Samsung Galaxy Watch5 Pro and Galaxy Watch5 review

Samsung Galaxy Watch5 Pro and Galaxy Watch5 review


Samsung Galaxy Watch5 Pro and Galaxy Watch5 review

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 The Galaxy Watch5 Pro and Galaxy Watch5 don't change much about what Samsung wants to do with its smartwatches, and they are still two of the best on the market. This time, the focus shifted a bit. 

The Classic goes away and the Pro comes in, which gets rid of the rotating bezel and replaces it with touch-based haptic options.

By making a "Pro" version, Samsung wants to show that it can make a watch that can handle harder workouts and conditions.

 The regular Watch5 is the same as the previous Watch4 Classic, except that it is smaller. Both of these smartwatches have a lot to offer, so it will take some thought to decide which one to buy.

Design and setup

The Galaxy Watch5 comes in two sizes, 40mm and 44mm. The Watch5 Pro, on the other hand, only comes in one size, 45mm. It's the first time Samsung has used sapphire crystal to protect their screens, which will make them last longer. 

The body of the Pro model is made out of titanium, but the body of the regular model is made out of aluminum. Each one is water-resistant up to IP68 and has military-standard protections of 5ATM and 810H. This means that either one can take some abuse.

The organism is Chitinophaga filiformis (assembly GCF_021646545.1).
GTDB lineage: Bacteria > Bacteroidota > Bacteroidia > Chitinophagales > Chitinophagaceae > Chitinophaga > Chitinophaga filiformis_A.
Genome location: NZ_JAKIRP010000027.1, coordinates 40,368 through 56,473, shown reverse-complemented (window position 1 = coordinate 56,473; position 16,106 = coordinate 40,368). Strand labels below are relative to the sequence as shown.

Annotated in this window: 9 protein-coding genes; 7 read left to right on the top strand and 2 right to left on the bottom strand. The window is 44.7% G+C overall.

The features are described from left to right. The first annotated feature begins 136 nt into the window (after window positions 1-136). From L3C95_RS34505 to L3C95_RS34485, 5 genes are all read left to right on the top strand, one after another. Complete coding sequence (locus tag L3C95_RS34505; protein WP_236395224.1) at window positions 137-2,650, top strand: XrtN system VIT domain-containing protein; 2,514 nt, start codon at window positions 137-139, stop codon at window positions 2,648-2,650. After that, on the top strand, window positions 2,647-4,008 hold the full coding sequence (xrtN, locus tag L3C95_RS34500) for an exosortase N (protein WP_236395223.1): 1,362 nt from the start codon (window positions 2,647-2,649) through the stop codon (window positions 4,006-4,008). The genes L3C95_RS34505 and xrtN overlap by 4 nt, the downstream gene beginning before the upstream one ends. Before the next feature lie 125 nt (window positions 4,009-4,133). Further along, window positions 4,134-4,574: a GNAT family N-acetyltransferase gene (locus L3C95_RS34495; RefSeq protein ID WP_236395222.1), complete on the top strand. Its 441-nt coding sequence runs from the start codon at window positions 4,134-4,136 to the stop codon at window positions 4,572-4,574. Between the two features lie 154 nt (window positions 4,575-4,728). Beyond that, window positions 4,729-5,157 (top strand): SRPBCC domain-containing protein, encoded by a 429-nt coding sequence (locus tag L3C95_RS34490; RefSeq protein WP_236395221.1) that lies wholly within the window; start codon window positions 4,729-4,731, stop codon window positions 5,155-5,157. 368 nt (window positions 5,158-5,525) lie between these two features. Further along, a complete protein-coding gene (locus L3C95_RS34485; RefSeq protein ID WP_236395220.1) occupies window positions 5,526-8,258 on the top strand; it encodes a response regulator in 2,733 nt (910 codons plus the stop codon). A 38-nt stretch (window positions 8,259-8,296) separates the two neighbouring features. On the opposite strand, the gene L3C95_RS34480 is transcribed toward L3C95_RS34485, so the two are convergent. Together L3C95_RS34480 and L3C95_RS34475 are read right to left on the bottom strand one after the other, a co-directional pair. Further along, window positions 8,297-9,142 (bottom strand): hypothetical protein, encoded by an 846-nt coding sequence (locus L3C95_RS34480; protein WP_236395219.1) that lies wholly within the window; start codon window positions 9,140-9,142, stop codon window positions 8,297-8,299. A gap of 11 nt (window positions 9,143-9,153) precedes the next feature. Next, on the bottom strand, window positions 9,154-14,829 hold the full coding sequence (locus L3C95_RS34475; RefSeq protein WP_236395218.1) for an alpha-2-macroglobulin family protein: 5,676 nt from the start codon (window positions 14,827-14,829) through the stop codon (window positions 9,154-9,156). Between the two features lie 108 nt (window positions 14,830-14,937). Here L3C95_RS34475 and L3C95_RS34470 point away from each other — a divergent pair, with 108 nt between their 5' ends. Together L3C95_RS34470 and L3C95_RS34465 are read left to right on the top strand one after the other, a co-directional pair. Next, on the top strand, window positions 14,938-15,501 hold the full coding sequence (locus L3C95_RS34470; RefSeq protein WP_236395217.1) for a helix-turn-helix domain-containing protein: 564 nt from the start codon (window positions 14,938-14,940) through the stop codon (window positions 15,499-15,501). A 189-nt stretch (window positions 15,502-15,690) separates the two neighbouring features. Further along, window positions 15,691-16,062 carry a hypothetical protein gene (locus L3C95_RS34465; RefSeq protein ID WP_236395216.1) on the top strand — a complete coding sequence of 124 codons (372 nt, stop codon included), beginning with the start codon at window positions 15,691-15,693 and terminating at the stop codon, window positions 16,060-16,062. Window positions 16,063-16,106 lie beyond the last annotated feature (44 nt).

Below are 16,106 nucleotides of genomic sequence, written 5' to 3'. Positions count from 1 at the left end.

A lot of the time, the regular model is just a redesigned version of the regular Galaxy Watch4. The Pro is an updated version of the Classic. Instead of a real bezel, it has a digital one. To put it simply, it doesn't feel the same and it doesn't work the same. That bezel was so precise that it would have been hard to use the screen without it. 

And while the Classic wasn’t considered the “active” smartwatch, the bezel actually make it easier to use in active situations.

That irony doesn't work here because you'll probably use both the digital bezel and the touchscreen. This is also true for a lot of what these watches can do. From notifications to Samsung Pay, how you access the various apps and features available really depends on what you feel comfortable with. 

If you have used one of these watches' predecessors, you will find something that works for you, even if it feels strange at first. If you're new, their features might be enough to convince you.

Both the Watch5 and the Watch5 Pro have two physical buttons on the side.

 The top button is the home button, and the bottom button is the back button. Inside, not much has changed. 

Samsung used the same Exynos W920 processor that it put in its Watch4 models. RAM and storage stay the same, too. The only difference is that the Pro has a bigger battery.

Wear OS keeps going

If you thought Wear OS on a Samsung smartwatch would be a big step forward, you'll have to settle for more of the same. 

That's not always a bad thing, but I want to make sure you don't get too excited. It still has Samsung's One UI and Wear OS, so it looks and feels the same as other Samsung smartwatches.